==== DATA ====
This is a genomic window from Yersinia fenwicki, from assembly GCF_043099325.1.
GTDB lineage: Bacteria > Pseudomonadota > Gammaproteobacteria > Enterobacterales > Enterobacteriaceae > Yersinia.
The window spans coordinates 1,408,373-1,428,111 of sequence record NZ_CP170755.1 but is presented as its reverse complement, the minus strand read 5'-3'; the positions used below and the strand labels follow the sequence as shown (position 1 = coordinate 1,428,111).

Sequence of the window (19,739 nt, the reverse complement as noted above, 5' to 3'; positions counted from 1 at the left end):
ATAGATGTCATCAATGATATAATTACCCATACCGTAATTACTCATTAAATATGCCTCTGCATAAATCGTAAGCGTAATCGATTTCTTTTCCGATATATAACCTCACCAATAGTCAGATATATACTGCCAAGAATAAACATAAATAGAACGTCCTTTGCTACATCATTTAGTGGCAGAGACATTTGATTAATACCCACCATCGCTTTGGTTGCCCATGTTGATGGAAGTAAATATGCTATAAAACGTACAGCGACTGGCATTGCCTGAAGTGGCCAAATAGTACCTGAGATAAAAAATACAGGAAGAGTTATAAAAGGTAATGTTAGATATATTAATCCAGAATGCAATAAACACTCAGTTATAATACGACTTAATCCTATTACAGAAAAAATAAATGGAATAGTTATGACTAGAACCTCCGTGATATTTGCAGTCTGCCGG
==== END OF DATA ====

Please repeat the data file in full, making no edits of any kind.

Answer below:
This is a genomic window from Yersinia fenwicki, from assembly GCF_043099325.1.
GTDB lineage: Bacteria > Pseudomonadota > Gammaproteobacteria > Enterobacterales > Enterobacteriaceae > Yersinia.
The window spans coordinates 1,408,373-1,428,111 of sequence record NZ_CP170755.1 but is presented as its reverse complement, the minus strand read 5'-3'; the positions used below and the strand labels follow the sequence as shown (position 1 = coordinate 1,428,111).

Sequence of the window (19,739 nt, the reverse complement as noted above, 5' to 3'; positions counted from 1 at the left end):
ATAGATGTCATCAATGATATAATTACCCATACCGTAATTACTCATTAAATATGCCTCTGCATAAATCGTAAGCGTAATCGATTTCTTTTCCGATATATAACCTCACCAATAGTCAGATATATACTGCCAAGAATAAACATAAATAGAACGTCCTTTGCTACATCATTTAGTGGCAGAGACATTTGATTAATACCCACCATCGCTTTGGTTGCCCATGTTGATGGAAGTAAATATGCTATAAAACGTACAGCGACTGGCATTGCCTGAAGTGGCCAAATAGTACCTGAGATAAAAAATACAGGAAGAGTTATAAAAGGTAATGTTAGATATATTAATCCAGAATGCAATAAACACTCAGTTATAATACGACTTAATCCTATTACAGAAAAAATAAATGGAATAGTTATGACTAGAACCTCCGTGATATTTGCAGTCTGCCGG